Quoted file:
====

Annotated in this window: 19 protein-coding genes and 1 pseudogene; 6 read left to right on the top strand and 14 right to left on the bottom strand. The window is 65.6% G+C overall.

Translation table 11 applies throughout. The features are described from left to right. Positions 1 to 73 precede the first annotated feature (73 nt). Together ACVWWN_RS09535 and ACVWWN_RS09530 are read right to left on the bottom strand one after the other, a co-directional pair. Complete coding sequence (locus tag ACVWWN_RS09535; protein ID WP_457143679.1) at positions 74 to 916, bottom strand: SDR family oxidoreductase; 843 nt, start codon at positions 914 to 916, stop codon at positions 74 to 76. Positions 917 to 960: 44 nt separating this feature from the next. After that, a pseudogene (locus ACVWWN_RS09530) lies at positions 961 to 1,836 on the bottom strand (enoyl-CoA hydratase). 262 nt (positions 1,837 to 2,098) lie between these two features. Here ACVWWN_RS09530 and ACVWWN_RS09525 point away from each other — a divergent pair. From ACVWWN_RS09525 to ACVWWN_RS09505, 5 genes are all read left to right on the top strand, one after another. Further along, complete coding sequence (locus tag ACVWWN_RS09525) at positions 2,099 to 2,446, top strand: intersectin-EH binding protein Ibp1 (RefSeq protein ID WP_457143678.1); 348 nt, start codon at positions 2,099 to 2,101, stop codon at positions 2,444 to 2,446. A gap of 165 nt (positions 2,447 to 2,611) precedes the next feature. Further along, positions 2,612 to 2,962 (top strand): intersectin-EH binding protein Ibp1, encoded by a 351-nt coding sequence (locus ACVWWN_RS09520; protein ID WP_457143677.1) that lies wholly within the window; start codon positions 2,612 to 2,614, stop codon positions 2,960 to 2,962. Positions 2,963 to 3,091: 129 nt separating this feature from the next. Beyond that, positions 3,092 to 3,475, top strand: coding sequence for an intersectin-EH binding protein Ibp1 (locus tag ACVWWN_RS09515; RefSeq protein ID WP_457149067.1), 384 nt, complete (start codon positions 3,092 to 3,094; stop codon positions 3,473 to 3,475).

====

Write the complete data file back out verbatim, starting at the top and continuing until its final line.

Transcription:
Annotated in this window: 19 protein-coding genes and 1 pseudogene; 6 read left to right on the top strand and 14 right to left on the bottom strand. The window is 65.6% G+C overall.

Translation table 11 applies throughout. The features are described from left to right. Positions 1 to 73 precede the first annotated feature (73 nt). Together ACVWWN_RS09535 and ACVWWN_RS09530 are read right to left on the bottom strand one after the other, a co-directional pair. Complete coding sequence (locus tag ACVWWN_RS09535; protein ID WP_457143679.1) at positions 74 to 916, bottom strand: SDR family oxidoreductase; 843 nt, start codon at positions 914 to 916, stop codon at positions 74 to 76. Positions 917 to 960: 44 nt separating this feature from the next. After that, a pseudogene (locus ACVWWN_RS09530) lies at positions 961 to 1,836 on the bottom strand (enoyl-CoA hydratase). 262 nt (positions 1,837 to 2,098) lie between these two features. Here ACVWWN_RS09530 and ACVWWN_RS09525 point away from each other — a divergent pair. From ACVWWN_RS09525 to ACVWWN_RS09505, 5 genes are all read left to right on the top strand, one after another. Further along, complete coding sequence (locus tag ACVWWN_RS09525) at positions 2,099 to 2,446, top strand: intersectin-EH binding protein Ibp1 (RefSeq protein ID WP_457143678.1); 348 nt, start codon at positions 2,099 to 2,101, stop codon at positions 2,444 to 2,446. A gap of 165 nt (positions 2,447 to 2,611) precedes the next feature. Further along, positions 2,612 to 2,962 (top strand): intersectin-EH binding protein Ibp1, encoded by a 351-nt coding sequence (locus ACVWWN_RS09520; protein ID WP_457143677.1) that lies wholly within the window; start codon positions 2,612 to 2,614, stop codon positions 2,960 to 2,962. Positions 2,963 to 3,091: 129 nt separating this feature from the next. Beyond that, positions 3,092 to 3,475, top strand: coding sequence for an intersectin-EH binding protein Ibp1 (locus tag ACVWWN_RS09515; RefSeq protein ID WP_457149067.1), 384 nt, complete (start codon positions 3,092 to 3,094; stop codon positions 3,473 to 3,475).